Triton did scrape the landscape and bushes on occasions and the typical owner may have been nervous about damage to their vehicle. So be it … if you want to really use an SUV pickup in the conditions it was aimed at you’re going to have to do a bit of cutting and polishing afterwards. And get the aforementioned teenagers to join in the reparations.

The Triton has the ability to do a lot of the traction control work by itself, particularly on steep downhill sections, where you can here brakes being dabbed on individual wheels to keep the vehicle under control and down to the correct speed for the situation.

Mitsubishi_Triton_front_3

After a delightful lunch at Strahan we took the Tritons to Ocean Beach. Getting there was a real challenge. Though we used the Sand setting on the driveline there were places we really had to rush harder than we would have liked just to keep the Mitsubishi moving up the slopes of the dunes. This resulted in scraping through tight areas that didn’t do the paint a lot of good.

Once onto the beach the sand was almost as hard as a sealed road and we were able cruise for a long way in 2WD just for the fun of it. We then visited Hells Gate, a harsh area on the Gordon River.

All-in-all a great day and a real change from some the so-called drive programs we have done at launches of other SUVs and pickups. There have been times when we didn’t even drive on a dirt road, let alone off-road.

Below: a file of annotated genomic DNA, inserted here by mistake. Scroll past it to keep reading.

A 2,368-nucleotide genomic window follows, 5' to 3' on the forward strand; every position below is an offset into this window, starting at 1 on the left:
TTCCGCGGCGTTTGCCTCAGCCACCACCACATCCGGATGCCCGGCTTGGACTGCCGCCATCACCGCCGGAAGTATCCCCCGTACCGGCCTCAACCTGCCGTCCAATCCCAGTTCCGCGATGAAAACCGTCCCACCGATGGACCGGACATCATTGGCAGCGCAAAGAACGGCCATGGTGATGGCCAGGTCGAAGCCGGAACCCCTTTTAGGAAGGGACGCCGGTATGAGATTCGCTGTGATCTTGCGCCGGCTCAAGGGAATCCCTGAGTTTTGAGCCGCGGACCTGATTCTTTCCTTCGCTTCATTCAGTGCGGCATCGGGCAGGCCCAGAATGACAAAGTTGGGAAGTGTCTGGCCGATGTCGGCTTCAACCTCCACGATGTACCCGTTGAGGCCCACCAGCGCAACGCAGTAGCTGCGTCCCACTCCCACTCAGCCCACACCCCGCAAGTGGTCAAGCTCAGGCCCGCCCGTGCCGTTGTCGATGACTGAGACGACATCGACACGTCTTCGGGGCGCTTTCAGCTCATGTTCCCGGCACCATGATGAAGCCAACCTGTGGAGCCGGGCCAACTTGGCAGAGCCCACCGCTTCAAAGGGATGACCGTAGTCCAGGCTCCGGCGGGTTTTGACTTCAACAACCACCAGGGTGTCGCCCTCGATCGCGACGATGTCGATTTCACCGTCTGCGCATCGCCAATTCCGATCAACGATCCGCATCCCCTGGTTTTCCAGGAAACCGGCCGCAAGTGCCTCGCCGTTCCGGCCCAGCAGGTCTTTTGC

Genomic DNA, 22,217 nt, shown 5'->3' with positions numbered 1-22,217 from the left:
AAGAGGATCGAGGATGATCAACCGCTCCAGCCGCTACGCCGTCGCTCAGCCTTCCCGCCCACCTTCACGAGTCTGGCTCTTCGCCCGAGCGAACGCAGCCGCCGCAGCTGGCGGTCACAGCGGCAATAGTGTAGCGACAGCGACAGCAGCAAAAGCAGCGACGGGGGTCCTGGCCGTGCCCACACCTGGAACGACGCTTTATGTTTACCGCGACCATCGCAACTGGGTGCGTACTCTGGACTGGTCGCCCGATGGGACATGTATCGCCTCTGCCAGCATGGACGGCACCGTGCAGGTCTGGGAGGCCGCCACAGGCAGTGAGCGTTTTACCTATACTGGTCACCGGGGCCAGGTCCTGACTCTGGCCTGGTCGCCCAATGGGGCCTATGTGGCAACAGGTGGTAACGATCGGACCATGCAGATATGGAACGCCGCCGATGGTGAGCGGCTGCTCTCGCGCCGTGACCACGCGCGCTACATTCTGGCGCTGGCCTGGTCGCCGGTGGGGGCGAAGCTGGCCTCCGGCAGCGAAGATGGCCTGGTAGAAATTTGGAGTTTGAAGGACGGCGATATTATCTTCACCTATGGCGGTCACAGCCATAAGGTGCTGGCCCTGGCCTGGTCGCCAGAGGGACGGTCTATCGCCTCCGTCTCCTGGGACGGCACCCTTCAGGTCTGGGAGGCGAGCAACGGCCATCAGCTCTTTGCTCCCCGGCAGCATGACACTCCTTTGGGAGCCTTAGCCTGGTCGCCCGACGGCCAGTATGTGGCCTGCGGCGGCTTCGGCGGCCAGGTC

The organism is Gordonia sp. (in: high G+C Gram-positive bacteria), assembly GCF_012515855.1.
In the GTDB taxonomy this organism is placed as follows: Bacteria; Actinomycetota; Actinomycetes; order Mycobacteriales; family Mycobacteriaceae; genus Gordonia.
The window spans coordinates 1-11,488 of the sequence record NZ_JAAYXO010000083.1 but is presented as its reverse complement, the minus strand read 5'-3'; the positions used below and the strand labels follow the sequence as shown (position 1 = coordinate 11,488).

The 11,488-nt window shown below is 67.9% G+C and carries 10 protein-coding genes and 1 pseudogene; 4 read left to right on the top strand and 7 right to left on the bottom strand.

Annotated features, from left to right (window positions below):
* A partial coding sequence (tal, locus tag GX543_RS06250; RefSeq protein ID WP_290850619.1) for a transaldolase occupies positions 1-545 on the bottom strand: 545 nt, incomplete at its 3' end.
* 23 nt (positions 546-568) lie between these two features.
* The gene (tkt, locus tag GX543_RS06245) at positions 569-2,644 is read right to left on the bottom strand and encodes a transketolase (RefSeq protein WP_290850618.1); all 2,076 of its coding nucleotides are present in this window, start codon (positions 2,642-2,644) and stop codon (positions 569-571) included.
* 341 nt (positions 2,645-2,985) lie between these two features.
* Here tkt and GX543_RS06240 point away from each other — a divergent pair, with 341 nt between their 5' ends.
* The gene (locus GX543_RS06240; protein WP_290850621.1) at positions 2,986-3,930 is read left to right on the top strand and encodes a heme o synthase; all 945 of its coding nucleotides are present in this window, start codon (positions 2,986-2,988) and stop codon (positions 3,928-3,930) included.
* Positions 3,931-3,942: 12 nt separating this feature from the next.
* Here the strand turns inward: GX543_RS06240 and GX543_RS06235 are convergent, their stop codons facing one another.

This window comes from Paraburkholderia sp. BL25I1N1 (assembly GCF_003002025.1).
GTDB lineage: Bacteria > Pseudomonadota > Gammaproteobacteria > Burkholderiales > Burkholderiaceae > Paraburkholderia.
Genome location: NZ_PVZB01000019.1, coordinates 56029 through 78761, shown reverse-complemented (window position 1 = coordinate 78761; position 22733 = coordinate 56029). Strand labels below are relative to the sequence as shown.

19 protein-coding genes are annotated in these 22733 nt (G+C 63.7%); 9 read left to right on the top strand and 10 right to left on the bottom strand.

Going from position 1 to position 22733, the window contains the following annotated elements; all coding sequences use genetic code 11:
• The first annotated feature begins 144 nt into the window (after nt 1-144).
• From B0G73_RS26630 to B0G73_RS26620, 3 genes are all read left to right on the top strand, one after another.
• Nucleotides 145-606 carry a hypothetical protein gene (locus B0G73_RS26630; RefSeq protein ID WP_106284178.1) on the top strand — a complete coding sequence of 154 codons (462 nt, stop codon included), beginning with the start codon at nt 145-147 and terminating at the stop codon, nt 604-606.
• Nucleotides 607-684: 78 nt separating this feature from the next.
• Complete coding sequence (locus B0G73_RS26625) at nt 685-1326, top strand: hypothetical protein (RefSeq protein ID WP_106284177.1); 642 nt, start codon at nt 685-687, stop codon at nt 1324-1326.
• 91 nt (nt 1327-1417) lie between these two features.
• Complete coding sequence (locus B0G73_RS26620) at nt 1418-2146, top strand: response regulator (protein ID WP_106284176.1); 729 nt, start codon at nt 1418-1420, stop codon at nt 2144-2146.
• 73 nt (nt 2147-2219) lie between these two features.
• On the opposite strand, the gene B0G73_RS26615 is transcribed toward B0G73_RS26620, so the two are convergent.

Well done to the guys and gals who set everything up for us.

MODEL RANGE

TRITON SINGLE CAB
4X2 GLX Cab Chassis 2.4L Man Petrol: $22,490
4X2 GLX Cab Chassis 2.4L Man Diesel: $25,990
4X2 GLX Cab Chassis 2.4L Auto Diesel: $28,490
4X4 GLX Cab Chassis 2.4L Man Diesel: $32,990
4X4 GLX Cab Chassis 2.4L Auto Diesel: $35,490

TRITON CLUB CAB
4×4 GLX Cab Chassis 2.4l Man Diesel: $35,490
4×4 GLX Cab Chassis 2.4l Man Diesel: $38,790
4×4 GLX+ Cab Chassis 2.4l Man Diesel: $40,490

TRITON DUAL CAB
4×2 GLX ADAS Pick Up 2.4L Auto Diesel: $36,290
4×4 GLX Cab Chassis 2.4L Man Diesel: $36,240
4×4 GLX ADAS Cab Chassis 2.4L Auto Diesel: $39,540
4×4 GLX 2.4L Pick Up Man Diesel: $37,490
4×4 GLX 2.4L Pick Up Auto Diesel: $39,990
4×4 GLX ADAS 2.4L Pick Up Man Diesel: $38,290
4×4 GLX ADAS 2.4L Pick Up Auto Diesel: $40,790
4×4 GLX+ 2.4L Pick Up Man Diesel: $39,990
4×4 GLX+ 2.4L Pick Up Auto Diesel: $42,490
4×4 GLS 2.4L Pick Up Man Diesel: $44,490
4×4 GLS 2.4L Pick Up Auto Diesel: $46,990
4×4 GLS Premium 2.4L Pick Up Auto Diesel: $51,990
Note: These prices do not include government or dealer delivery charges. Contact your local Mitsubishi dealer for drive-away prices.

About Ewan Kennedy

Ewan Kennedy, a long-time car enthusiast, was Technical Research Librarian with the NRMA from 1970 until 1985. He worked part-time as a freelance motoring journalist from 1977 until 1985, when he took a full-time position as Technical Editor with Modern Motor magazine. Late in 1987 he left to set up a full-time business as a freelance motoring journalist. Ewan is an associate member of the Society of Automotive Engineers - International. An economy driving expert, he set the Guinness World Record for the greatest distance travelled in a standard road vehicle on a single fuel fill. He lists his hobbies as stage acting, travelling, boating and reading.